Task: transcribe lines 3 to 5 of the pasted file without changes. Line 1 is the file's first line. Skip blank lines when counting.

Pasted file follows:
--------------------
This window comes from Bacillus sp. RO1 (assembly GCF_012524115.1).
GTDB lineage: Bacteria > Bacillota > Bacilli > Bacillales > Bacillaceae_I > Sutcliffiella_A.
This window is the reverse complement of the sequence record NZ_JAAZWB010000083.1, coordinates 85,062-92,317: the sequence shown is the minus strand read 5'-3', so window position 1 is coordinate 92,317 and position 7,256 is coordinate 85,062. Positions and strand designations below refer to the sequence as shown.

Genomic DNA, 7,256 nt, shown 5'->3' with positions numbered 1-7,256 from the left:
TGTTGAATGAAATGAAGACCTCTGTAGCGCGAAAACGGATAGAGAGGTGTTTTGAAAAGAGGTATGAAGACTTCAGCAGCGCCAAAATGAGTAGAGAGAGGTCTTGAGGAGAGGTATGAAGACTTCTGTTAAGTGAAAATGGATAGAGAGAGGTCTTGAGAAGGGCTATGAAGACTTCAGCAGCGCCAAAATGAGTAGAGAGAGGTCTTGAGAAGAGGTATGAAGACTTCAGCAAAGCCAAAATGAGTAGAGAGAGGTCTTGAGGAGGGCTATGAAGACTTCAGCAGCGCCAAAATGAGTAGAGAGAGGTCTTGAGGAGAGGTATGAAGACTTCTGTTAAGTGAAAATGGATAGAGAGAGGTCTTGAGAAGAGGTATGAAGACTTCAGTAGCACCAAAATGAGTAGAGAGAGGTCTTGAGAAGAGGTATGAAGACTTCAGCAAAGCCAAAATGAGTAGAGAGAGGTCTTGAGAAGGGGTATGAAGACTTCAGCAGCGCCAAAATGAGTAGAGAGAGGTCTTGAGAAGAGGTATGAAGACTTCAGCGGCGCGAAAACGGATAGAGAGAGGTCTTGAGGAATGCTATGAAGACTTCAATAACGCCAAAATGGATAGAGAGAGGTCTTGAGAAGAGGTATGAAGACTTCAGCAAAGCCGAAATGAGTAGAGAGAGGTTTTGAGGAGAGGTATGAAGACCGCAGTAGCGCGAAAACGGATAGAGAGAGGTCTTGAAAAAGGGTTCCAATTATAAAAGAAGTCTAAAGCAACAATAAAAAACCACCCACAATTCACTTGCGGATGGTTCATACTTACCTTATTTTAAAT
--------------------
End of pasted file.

This window is the reverse complement of the sequence record NZ_JAAZWB010000083.1, coordinates 85,062-92,317: the sequence shown is the minus strand read 5'-3', so window position 1 is coordinate 92,317 and position 7,256 is coordinate 85,062. Positions and strand designations below refer to the sequence as shown.

Genomic DNA, 7,256 nt, shown 5'->3' with positions numbered 1-7,256 from the left:
TGTTGAATGAAATGAAGACCTCTGTAGCGCGAAAACGGATAGAGAGGTGTTTTGAAAAGAGGTATGAAGACTTCAGCAGCGCCAAAATGAGTAGAGAGAGGTCTTGAGGAGAGGTATGAAGACTTCTGTTAAGTGAAAATGGATAGAGAGAGGTCTTGAGAAGGGCTATGAAGACTTCAGCAGCGCCAAAATGAGTAGAGAGAGGTCTTGAGAAGAGGTATGAAGACTTCAGCAAAGCCAAAATGAGTAGAGAGAGGTCTTGAGGAGGGCTATGAAGACTTCAGCAGCGCCAAAATGAGTAGAGAGAGGTCTTGAGGAGAGGTATGAAGACTTCTGTTAAGTGAAAATGGATAGAGAGAGGTCTTGAGAAGAGGTATGAAGACTTCAGTAGCACCAAAATGAGTAGAGAGAGGTCTTGAGAAGAGGTATGAAGACTTCAGCAAAGCCAAAATGAGTAGAGAGAGGTCTTGAGAAGGGGTATGAAGACTTCAGCAGCGCCAAAATGAGTAGAGAGAGGTCTTGAGAAGAGGTATGAAGACTTCAGCGGCGCGAAAACGGATAGAGAGAGGTCTTGAGGAATGCTATGAAGACTTCAATAACGCCAAAATGGATAGAGAGAGGTCTTGAGAAGAGGTATGAAGACTTCAGCAAAGCCGAAATGAGTAGAGAGAGGTTTTGAGGAGAGGTATGAAGACCGCAGTAGCGCGAAAACGGATAGAGAGAGGTCTTGAAAAAGGGTTCCAATTATAAAAGAAGTCTAAAGCAACAATAAAAAACCACCCACAATTCACTTGCGGATGGTTCATACTTACCTTATTTTAAAT